When writing their proposals, applicants are expected to review this Q&A section to ensure compliance with the various grants' requirements.
Q: When will applicants be notified whether or not they have received funding?
A: All applicants will be notified of the decision made regarding their application following the review committee’s meeting and subsequent FCI review (to ensure compliance with campus, FCI, and Mellon requirements). No specific date has been set yet.
Q: Will applications other than humanities and art-centered be accepted?
Q: Do I have to submit my application through my institution's Grants and Sponsored Research office?
Last January The Andrew Mellon Foundation awarded FCI a NAIS grant on behalf of the Five Colleges and that grant is being redistributed to the campuses in the form of mini-grants and residencies and other initiatives. Because this is not a sub-award, the awarded grants will not be allocated to each Grants and Sponsored Research office or the individual applicants but to the appropriate departments based on the funds’ purposes. For example, if a mini-grant is given for a course buyout, the funds will be administered by the Provost Office; for a grant awarded to purchase equipment, the funds will be given to the department needing the equipment. The respective offices or departments will then apply their institutions’ rules and regulations regarding management of the funds.
Q: Will the grants be awarded to the faculty member directly or their institution?
A: Some budget items will be paid directly by Five Colleges, inc. while others will be covered by each institution, which will in turn request reimbursement from FCI. FCI will work with each campus to allocate or reimburse all approved budget lines.
The grant funding will support the work as proposed and therefore must abide by each campus’ grant regulations. The lead faculty member on each mini-grant will be responsible for reporting on the funded work and for coordinating with their campus personnel and FCI personnel to ensure compliance with all relevant regulations.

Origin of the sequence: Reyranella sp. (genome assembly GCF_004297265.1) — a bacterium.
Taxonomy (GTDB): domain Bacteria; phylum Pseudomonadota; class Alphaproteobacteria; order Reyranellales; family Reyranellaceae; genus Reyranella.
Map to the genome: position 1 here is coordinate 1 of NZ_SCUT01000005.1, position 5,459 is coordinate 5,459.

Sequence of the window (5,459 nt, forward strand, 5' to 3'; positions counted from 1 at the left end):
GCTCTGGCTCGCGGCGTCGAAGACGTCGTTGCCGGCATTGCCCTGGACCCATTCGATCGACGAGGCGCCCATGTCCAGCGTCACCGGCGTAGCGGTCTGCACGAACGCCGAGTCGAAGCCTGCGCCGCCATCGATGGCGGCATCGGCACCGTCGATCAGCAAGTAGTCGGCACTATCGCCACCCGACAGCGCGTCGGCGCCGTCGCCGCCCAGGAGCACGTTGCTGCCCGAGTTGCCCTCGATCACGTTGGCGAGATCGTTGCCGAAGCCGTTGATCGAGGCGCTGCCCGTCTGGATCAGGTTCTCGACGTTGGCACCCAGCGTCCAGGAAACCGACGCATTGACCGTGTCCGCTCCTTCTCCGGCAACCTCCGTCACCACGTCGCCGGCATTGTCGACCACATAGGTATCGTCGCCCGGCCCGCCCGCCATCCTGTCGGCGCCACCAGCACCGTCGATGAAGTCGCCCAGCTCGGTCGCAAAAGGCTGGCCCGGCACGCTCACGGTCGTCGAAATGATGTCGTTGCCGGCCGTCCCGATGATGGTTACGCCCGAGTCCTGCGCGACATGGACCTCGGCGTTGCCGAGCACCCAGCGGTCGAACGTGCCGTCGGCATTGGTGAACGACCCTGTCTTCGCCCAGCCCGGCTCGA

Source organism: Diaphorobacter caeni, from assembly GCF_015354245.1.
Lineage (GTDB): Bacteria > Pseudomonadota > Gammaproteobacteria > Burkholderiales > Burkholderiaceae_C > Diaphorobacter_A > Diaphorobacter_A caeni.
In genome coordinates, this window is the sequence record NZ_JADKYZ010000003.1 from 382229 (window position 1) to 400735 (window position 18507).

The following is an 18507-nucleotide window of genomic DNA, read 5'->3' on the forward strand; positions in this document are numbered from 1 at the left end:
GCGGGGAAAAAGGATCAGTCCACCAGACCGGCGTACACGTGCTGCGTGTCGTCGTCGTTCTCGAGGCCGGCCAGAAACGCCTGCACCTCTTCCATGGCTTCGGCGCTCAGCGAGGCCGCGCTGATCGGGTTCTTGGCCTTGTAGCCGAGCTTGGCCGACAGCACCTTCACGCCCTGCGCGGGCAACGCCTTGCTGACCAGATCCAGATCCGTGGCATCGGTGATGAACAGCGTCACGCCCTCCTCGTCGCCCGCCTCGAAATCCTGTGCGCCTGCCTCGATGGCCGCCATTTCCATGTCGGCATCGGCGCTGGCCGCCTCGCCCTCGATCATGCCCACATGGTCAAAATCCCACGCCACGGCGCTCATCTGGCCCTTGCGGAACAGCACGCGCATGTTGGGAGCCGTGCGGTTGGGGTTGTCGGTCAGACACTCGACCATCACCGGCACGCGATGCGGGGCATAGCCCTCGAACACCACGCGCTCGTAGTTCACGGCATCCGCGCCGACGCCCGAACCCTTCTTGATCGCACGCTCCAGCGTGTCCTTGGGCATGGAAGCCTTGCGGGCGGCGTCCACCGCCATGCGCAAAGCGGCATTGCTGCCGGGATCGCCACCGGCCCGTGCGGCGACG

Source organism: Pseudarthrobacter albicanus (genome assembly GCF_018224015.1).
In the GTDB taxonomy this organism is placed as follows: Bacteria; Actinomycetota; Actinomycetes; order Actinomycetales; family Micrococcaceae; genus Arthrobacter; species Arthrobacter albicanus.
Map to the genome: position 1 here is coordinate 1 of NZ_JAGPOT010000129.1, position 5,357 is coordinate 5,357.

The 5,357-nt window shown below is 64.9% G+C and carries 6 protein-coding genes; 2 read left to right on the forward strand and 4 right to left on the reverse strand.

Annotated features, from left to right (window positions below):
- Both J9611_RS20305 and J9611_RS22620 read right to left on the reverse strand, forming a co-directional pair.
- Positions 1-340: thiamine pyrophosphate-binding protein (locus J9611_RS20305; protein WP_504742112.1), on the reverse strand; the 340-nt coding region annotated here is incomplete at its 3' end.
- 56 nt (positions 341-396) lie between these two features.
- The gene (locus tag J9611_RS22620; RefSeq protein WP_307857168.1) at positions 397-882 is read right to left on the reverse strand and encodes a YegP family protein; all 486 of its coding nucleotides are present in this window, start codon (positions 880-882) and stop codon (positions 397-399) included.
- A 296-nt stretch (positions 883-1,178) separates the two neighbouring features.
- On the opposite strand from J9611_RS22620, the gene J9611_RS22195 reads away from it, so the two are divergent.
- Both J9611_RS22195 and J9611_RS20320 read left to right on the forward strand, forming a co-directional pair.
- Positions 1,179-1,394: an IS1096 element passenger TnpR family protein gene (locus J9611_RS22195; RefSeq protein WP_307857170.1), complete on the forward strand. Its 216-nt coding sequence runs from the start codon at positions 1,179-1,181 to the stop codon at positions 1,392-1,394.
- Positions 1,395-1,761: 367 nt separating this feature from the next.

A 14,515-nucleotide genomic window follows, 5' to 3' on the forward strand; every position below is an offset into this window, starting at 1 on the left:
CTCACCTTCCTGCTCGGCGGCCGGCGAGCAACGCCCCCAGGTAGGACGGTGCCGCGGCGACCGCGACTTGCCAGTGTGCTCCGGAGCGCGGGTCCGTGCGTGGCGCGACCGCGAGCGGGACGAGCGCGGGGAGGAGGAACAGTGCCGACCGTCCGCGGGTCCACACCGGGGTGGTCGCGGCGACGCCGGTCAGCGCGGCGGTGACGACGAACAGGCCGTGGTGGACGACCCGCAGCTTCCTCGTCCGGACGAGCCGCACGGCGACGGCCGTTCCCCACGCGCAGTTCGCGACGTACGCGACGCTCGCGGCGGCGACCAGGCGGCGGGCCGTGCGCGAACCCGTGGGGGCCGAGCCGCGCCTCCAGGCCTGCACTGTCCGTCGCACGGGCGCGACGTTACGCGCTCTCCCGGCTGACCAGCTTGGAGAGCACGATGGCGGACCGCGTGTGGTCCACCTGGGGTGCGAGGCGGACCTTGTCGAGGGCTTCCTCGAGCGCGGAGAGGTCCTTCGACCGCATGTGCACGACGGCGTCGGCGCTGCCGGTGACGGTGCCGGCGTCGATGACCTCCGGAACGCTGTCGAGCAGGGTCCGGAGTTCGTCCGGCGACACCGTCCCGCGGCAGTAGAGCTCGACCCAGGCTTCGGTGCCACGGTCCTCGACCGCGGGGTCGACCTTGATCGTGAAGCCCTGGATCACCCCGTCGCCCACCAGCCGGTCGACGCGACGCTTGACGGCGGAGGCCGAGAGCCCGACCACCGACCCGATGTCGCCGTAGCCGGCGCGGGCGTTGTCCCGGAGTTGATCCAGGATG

Q: Do applicants from any of the five colleges have to comply with their internal grant regulation requirements?
A: Applicants from the Five Colleges do not need to apply through their respective grants offices; however, proposals need to comply with each institution's guidelines regarding travel, stipends, etc. when applicable. Prospective grantees with specific questions about the applicability of these regulations are encouraged to contact Ray Rennard, the Five College Director of Academic Programs.
Q: Can Five College faculty apply for a mini-grant or a residency or does it represent a conflict of interest?
A: Faculty from within the Five Colleges may apply for mini-grants and for funding to host residencies, as these are intended to support scholars and artists who join the Five College community for a short period of time (anywhere from a few days to an academic year).
Q: Are faculty from outside Five College campuses allowed to apply?
A: Only full-time, continuing faculty from the Five College Consortium can officially be the lead applicant but they can collaborate with non-Five College faculty or Indigenous artists, authors, activists, and community historians.
Q: Can adjunct faculty apply?
A: No, only continuing faculty can apply, though adjunct faculty may collaborate on mini-grant projects. Because the project is intended to have a long-lasting impact on curricula, only faculty who are eligible to shape campus curricula (e.g., by submitting proposals for new courses or academic programs) may lead a mini-grant project.
Q: Can a student be a co-author on the grant?
A: Students cannot apply or co-apply but may play a role in the actual project and applicants are encouraged to define what roles and responsibilities students will have, how many hours they are expected to work, etc.
Q: How many faculty should be involved in the development of a new course module?
A: Faculty are encouraged to collaborate but there is no requirement regarding the number of team members. Because this is a Five Colleges project, preference will be given to projects that involve participants from multiple campuses or can otherwise demonstrate that outcomes will extend beyond a single campus.